Iran Stages ‘Counter-Protests’ to Distract from Popular Outrage Against Islamic Theocracy

In this photo provided by Tasnim News Agency, women hold posters showing portraits of late Iranian revolutionary founder Ayatollah Khomeini, and Supreme Leader Ayatollah Ali Khamenei during a pro-government rally in the holy city of Qom, Iran, Wednesday, Jan. 3, 2018. Tens of thousands of Iranians took part in pro-government …
Mohammad Ali Marizad/Tasnim News Agency via AP

The government of state sponsor of terrorism Iran, in an apparent effort to distract from the financial woes and political unrest fueling rallies that have been raging for days, has organized anti-U.S., pro-Islamist demonstrations on its behalf.

Iran’s state-controlled media is also attempting to portray the authentic demonstrations as public outcry over the United States, hiding the open rebellion against Iran’s Islamic leadership that has been feeding the rallies.

“The demonstrators also chanted anti-US and anti-Israeli slogans in the rallies, reaffirming commitment to the Islamic Republic and pledging support for the country’s security and stability,” alleges the regime-aligned Tasnim News Agency.

Meanwhile, the state-owned Press TV reiterates, “The participants further shouted slogans against the United States and the Israeli regime, which welcomed the turmoil and voiced support for the riots.”

“US President Donald Trump has angered Iranians by repeatedly posting insulting tweets against the nation in recent days,” the outlet claimed.

Referring to the wave of anti-government rallies, deemed the largest since the disputed 2009 presidential election, Maj. Gen. Mohammad Ali Jafari, the head of Iran’s Revolutionary Guards, declared the defeat of the “sedition” in Iran on Wednesday.

Echoing Supreme Leader Ayatollah Ali Khamenei, Gen. Jafari reportedly blamed the demonstrations on “anti-revolutionary agents, pro-monarchists and forces which he said had been ‘announced by [former U.S. Secretary of State Hillary] Clinton to create riot, anarchy, insecurity and intrigue in Iran.'”

Despite the top general declaring, “Today, we can say that this is the end of the … sedition,” the Washington Post (WaPo) reports the demonstrations “do not appear to be subsiding.”

The Iranian general attributed the defeat of “enemies” fueling the rallies to “security preparedness and people’s vigilance,” noting that the Islamic Guards had only intervened in a “limited” way.

“The number of troublemakers did not exceed 15,000 people nationwide,” he added.

President Donald Trump has come out in support of the anti-government demonstrators who have been protesting since around December 28.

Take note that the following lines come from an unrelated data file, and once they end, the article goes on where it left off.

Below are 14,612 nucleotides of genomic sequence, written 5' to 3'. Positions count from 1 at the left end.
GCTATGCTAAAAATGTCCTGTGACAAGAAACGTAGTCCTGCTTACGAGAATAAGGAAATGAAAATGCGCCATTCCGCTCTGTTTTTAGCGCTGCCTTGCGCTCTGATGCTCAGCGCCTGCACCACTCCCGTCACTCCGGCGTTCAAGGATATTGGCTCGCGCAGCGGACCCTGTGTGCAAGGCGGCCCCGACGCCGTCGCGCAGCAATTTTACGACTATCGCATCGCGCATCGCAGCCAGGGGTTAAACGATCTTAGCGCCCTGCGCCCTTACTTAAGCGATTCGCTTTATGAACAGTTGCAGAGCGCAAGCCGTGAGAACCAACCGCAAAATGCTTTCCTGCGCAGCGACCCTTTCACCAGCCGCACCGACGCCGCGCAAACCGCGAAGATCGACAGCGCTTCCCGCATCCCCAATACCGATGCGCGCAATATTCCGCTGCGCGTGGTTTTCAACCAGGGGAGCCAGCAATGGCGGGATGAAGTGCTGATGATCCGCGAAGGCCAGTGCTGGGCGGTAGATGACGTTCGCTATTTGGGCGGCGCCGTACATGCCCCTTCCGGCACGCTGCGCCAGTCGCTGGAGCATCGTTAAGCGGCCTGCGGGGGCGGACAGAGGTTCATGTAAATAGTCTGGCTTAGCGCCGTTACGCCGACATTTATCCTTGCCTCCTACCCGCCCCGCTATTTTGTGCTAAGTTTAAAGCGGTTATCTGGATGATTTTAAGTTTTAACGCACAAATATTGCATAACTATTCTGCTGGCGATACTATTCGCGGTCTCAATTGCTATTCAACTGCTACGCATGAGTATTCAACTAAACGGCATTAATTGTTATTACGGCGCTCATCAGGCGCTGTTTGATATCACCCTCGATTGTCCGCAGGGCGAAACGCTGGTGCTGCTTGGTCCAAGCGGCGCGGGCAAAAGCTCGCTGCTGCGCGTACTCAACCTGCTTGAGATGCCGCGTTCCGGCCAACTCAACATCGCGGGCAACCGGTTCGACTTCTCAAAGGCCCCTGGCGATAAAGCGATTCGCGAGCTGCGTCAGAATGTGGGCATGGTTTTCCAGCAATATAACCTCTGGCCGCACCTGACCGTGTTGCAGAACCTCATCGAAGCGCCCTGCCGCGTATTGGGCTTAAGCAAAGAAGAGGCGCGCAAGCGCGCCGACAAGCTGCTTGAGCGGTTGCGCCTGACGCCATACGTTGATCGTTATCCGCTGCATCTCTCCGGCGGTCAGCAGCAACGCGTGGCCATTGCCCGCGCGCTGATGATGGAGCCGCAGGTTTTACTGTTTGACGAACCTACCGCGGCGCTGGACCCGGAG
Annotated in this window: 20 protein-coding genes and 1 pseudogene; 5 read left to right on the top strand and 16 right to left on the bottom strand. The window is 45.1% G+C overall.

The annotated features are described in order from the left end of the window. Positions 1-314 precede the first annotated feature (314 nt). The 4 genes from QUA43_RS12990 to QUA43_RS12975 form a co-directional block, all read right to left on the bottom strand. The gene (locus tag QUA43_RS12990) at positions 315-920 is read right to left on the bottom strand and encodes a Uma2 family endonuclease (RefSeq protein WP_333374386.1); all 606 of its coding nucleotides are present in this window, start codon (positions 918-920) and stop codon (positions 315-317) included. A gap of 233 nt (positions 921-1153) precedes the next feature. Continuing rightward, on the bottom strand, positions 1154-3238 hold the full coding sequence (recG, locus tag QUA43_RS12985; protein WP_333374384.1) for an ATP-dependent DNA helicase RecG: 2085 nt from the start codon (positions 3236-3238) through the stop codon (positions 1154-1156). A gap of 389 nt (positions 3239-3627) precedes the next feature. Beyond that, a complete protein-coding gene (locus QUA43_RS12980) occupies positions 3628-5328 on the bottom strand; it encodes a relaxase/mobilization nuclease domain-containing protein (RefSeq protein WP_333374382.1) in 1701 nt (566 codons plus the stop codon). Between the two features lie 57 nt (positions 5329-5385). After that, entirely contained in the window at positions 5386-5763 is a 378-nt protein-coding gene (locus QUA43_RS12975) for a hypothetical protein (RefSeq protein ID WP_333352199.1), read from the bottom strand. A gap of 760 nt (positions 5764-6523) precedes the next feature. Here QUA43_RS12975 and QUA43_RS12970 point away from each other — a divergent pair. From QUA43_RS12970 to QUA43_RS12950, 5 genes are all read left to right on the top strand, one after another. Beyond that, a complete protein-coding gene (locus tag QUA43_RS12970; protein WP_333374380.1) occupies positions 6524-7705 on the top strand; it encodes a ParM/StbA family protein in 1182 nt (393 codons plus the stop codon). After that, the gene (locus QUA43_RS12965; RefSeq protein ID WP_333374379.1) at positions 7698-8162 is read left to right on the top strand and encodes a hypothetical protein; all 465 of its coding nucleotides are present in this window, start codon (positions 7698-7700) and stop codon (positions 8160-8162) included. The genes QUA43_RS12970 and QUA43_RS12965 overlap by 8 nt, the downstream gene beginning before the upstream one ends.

His comments came as “tens of thousands of people attended pro-government rallies called to counter the unrest,” reports BBC.

Referring to the rallies, which have left more than 20 people dead, Press TV claims:

Iranians from all walks of life have taken to the streets of several cities to renew their allegiance to the Islamic establishment and condemn the recent wave of deadly violence in some areas.

Last week, a number of peaceful protests over economic grievances started in several cities, but those gatherings suspiciously changed color and turned ugly when groups of participants, some of them armed, launched attacks on public property, police stations, and religious sites.

The Post notes that economic problems and resentment towards Iran’s Islamic leaders, namely the country’s Supreme Leader Ayatollah Ali Khamenei and President Hassan Rouhani, is driving the protests, reporting:

On Dec. 28, protests broke out in the northern city of Mashhad, spurred at first by concern over the country’s stunted economy and the high prices of basic goods like eggs, which saw a 40 percent jump in price. Over the next six days, the protests in more than two dozen towns would turn into an open rebellion against Iran’s Islamic leadership itself.

Protesters’ chants and attacks on government buildings upended a system that had little tolerance for dissent … the protests appeared to have been initially caused by President Hassan Rouhani’s leak of a proposed government budget last month that called for slashing cash subsidies to the poor and raising fuel prices to lower debt, The Post reported. But the plan also included fees for car registration and an unpopular departure tax.

The Post goes on to explain that some demonstrators are irritated that Shiite powerhouse Iran’s ruling clerics are suppressing social freedoms and political openness.

Moreover, the protestors demand a justification for why Iran “has spent billions of dollars on foreign policy in the Middle East at a time when people are struggling at home,” points out the newspaper.


Please let us know if you're having issues with commenting.